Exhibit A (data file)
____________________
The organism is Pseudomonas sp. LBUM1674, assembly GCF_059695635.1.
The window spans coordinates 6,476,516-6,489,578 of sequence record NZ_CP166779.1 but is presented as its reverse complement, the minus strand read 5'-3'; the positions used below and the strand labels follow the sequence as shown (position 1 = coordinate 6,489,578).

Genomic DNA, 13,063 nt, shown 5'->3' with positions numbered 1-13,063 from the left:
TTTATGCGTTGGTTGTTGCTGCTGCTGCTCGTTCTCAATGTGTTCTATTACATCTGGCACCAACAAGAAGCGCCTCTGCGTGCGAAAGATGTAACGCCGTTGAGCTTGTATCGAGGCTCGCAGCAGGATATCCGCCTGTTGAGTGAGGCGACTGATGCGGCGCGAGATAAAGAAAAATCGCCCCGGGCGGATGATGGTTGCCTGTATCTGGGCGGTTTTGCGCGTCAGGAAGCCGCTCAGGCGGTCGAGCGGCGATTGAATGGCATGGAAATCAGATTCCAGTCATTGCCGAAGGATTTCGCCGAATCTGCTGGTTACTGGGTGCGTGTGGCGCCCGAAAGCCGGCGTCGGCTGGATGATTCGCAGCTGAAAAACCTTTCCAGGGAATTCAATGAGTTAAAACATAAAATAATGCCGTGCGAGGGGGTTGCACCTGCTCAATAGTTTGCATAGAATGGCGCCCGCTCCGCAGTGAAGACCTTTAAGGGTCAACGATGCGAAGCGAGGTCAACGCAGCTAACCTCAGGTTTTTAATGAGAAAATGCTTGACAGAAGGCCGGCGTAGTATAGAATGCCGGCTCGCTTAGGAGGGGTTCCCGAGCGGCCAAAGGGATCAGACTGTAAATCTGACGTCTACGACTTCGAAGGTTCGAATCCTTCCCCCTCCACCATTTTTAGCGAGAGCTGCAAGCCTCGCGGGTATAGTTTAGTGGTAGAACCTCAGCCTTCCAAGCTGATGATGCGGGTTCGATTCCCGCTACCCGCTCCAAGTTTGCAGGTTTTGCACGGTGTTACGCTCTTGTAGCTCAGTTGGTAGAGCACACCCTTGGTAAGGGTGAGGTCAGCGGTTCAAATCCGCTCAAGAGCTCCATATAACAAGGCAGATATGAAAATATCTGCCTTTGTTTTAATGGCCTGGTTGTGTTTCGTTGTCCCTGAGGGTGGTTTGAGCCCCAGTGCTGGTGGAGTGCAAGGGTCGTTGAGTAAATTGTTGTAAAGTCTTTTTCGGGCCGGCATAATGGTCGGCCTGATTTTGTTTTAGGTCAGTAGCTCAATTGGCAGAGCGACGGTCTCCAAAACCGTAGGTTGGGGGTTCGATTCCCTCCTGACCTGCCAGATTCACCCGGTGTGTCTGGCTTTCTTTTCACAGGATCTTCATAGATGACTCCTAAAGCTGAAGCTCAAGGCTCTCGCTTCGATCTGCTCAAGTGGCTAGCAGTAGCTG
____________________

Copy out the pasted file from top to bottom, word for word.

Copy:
The organism is Pseudomonas sp. LBUM1674, assembly GCF_059695635.1.
The window spans coordinates 6,476,516-6,489,578 of sequence record NZ_CP166779.1 but is presented as its reverse complement, the minus strand read 5'-3'; the positions used below and the strand labels follow the sequence as shown (position 1 = coordinate 6,489,578).

Genomic DNA, 13,063 nt, shown 5'->3' with positions numbered 1-13,063 from the left:
TTTATGCGTTGGTTGTTGCTGCTGCTGCTCGTTCTCAATGTGTTCTATTACATCTGGCACCAACAAGAAGCGCCTCTGCGTGCGAAAGATGTAACGCCGTTGAGCTTGTATCGAGGCTCGCAGCAGGATATCCGCCTGTTGAGTGAGGCGACTGATGCGGCGCGAGATAAAGAAAAATCGCCCCGGGCGGATGATGGTTGCCTGTATCTGGGCGGTTTTGCGCGTCAGGAAGCCGCTCAGGCGGTCGAGCGGCGATTGAATGGCATGGAAATCAGATTCCAGTCATTGCCGAAGGATTTCGCCGAATCTGCTGGTTACTGGGTGCGTGTGGCGCCCGAAAGCCGGCGTCGGCTGGATGATTCGCAGCTGAAAAACCTTTCCAGGGAATTCAATGAGTTAAAACATAAAATAATGCCGTGCGAGGGGGTTGCACCTGCTCAATAGTTTGCATAGAATGGCGCCCGCTCCGCAGTGAAGACCTTTAAGGGTCAACGATGCGAAGCGAGGTCAACGCAGCTAACCTCAGGTTTTTAATGAGAAAATGCTTGACAGAAGGCCGGCGTAGTATAGAATGCCGGCTCGCTTAGGAGGGGTTCCCGAGCGGCCAAAGGGATCAGACTGTAAATCTGACGTCTACGACTTCGAAGGTTCGAATCCTTCCCCCTCCACCATTTTTAGCGAGAGCTGCAAGCCTCGCGGGTATAGTTTAGTGGTAGAACCTCAGCCTTCCAAGCTGATGATGCGGGTTCGATTCCCGCTACCCGCTCCAAGTTTGCAGGTTTTGCACGGTGTTACGCTCTTGTAGCTCAGTTGGTAGAGCACACCCTTGGTAAGGGTGAGGTCAGCGGTTCAAATCCGCTCAAGAGCTCCATATAACAAGGCAGATATGAAAATATCTGCCTTTGTTTTAATGGCCTGGTTGTGTTTCGTTGTCCCTGAGGGTGGTTTGAGCCCCAGTGCTGGTGGAGTGCAAGGGTCGTTGAGTAAATTGTTGTAAAGTCTTTTTCGGGCCGGCATAATGGTCGGCCTGATTTTGTTTTAGGTCAGTAGCTCAATTGGCAGAGCGACGGTCTCCAAAACCGTAGGTTGGGGGTTCGATTCCCTCCTGACCTGCCAGATTCACCCGGTGTGTCTGGCTTTCTTTTCACAGGATCTTCATAGATGACTCCTAAAGCTGAAGCTCAAGGCTCTCGCTTCGATCTGCTCAAGTGGCTAGCAGTAGCTG